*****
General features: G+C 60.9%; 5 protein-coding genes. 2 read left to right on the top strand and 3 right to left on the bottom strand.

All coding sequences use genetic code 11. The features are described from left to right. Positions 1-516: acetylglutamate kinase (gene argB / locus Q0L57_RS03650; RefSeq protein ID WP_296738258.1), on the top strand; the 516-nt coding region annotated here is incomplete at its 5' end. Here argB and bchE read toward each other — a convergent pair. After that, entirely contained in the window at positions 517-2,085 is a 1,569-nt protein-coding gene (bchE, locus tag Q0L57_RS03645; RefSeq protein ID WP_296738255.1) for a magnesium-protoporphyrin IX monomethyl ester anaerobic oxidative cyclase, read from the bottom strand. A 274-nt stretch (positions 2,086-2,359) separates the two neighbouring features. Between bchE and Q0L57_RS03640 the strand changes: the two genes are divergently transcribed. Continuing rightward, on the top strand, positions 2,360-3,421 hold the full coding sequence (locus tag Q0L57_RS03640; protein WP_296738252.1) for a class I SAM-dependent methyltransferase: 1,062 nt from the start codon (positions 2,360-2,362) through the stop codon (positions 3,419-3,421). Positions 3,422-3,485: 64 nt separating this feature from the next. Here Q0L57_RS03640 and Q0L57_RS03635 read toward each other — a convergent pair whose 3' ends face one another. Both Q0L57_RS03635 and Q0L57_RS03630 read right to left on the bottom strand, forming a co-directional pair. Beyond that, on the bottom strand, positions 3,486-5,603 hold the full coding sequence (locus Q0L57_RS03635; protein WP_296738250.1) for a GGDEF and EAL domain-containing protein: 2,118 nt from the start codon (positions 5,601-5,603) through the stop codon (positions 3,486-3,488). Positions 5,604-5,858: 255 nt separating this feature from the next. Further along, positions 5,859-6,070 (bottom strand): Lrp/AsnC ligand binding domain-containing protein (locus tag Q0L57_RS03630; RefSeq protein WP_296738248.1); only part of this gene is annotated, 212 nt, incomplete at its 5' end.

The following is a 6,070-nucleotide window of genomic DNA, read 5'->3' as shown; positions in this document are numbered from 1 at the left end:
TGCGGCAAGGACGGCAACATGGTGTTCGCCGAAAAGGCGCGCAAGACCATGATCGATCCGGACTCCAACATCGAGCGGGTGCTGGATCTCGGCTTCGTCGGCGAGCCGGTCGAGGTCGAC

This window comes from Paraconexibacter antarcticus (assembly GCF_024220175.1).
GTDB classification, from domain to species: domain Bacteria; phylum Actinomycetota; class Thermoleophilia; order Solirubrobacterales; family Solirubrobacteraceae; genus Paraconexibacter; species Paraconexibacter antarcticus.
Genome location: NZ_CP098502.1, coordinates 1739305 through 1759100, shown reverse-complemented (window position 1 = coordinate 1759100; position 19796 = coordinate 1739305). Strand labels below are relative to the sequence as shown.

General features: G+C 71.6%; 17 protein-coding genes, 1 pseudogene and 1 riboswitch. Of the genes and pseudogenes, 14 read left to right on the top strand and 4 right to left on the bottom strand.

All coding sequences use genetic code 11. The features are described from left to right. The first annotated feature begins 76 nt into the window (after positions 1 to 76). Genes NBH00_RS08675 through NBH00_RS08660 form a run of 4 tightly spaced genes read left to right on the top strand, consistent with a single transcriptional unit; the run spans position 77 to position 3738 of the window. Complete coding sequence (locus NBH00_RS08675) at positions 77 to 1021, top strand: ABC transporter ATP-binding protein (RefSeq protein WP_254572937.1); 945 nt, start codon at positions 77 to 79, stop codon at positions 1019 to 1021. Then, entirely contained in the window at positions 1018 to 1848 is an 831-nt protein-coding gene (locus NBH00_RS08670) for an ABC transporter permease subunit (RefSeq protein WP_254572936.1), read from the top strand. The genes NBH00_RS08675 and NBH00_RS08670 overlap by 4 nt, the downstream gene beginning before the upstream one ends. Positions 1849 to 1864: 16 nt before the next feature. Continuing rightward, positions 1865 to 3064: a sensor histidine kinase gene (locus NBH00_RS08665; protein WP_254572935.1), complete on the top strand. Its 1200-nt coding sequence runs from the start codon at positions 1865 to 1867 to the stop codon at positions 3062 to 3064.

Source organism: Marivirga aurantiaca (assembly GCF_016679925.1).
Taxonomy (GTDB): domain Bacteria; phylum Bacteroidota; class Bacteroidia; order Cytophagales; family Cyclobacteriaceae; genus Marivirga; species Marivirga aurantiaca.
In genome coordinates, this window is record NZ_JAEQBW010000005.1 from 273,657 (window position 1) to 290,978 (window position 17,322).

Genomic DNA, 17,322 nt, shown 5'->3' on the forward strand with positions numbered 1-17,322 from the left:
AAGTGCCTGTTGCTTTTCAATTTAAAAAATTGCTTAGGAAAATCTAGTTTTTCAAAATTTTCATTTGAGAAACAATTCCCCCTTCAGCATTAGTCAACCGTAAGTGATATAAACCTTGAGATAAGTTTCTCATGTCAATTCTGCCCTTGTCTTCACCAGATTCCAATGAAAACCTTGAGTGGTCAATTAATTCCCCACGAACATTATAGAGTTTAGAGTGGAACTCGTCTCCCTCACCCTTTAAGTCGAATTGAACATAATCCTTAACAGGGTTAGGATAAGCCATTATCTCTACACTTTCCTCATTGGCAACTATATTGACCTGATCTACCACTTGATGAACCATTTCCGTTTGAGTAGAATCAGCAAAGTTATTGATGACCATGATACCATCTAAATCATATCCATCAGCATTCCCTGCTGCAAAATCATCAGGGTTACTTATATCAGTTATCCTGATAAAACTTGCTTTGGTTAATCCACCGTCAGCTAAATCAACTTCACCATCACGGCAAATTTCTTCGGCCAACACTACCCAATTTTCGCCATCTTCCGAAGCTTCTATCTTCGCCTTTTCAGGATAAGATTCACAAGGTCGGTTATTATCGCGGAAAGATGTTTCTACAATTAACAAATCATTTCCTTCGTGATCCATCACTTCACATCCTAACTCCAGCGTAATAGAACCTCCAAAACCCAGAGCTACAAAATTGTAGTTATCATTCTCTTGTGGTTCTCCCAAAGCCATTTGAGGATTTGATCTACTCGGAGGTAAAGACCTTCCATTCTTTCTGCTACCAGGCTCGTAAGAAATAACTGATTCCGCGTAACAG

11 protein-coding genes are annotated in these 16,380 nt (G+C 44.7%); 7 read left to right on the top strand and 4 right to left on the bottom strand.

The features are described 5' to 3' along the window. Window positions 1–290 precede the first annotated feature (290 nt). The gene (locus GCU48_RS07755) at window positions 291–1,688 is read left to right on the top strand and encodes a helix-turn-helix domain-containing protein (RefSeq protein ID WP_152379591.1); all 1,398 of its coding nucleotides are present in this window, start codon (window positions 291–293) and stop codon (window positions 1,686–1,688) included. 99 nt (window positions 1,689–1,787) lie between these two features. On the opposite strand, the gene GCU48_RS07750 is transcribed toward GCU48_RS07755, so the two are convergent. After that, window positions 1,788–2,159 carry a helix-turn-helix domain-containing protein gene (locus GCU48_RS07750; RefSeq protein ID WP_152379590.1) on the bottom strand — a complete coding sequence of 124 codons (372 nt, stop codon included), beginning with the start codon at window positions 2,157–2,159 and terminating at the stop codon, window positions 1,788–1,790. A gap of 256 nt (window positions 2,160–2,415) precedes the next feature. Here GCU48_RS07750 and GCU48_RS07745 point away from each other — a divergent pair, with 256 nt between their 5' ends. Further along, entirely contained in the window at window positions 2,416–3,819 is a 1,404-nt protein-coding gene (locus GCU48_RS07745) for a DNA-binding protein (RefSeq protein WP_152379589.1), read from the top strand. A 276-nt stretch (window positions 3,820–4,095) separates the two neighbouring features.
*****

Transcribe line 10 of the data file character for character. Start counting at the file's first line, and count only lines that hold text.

Source organism: Marivirga aurantiaca (assembly GCF_016679925.1).